The advent of short-pulse electron and x-ray sources has enabled pump-probe approaches for elucidating ultrafast materials dynamics. From such studies, a comprehensive picture of the time-dependent evolution of the initial steps of energy deposition, propagation, relaxation, and conversion in a wide range of materials can be generated. In this article, we provide an overview of the capabilities of femtosecond electron and x-ray scattering for resolving structural dynamics of materials. With such approaches, time resolutions are ultimately limited by the durations of the electron and x-ray pulses, and dynamics can be studied at length scales spanning atomic to mesoscale dimensions. The articles in this issue represent a cross section of the vigorous activity occurring in the study of light-induced ultrafast materials dynamics as it relates to charge carriers, surfaces and interfaces, lattice-coupling mechanisms, coherent structural motions, and next-generation instrument development. The approaches highlighted here are leading to new physical insights, new possibilities for engineering the properties of matter, and ultimately, a new understanding of materials functionality on ultrasmall and ultrashort spatiotemporal scales.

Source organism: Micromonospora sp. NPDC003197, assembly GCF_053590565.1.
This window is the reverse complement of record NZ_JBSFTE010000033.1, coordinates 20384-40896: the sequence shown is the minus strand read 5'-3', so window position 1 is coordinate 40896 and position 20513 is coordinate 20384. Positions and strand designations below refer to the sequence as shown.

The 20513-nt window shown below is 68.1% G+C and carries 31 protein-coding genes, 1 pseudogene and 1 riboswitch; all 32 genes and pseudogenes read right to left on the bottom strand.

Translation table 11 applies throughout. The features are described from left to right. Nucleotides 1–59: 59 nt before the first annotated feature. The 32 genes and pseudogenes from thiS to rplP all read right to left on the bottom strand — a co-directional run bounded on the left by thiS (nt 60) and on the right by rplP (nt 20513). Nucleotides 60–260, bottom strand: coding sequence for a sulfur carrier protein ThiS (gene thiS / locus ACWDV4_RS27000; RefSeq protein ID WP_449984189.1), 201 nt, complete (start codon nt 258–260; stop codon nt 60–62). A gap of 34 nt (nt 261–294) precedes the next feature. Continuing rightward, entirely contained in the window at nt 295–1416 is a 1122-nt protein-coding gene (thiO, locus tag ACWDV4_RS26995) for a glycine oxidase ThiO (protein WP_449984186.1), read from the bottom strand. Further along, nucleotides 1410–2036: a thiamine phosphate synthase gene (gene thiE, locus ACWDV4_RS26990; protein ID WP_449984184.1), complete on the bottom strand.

- scanning electron microscopy (SEM)
- transmission electron microscopy (TEM)
- x-ray diffraction (XRD)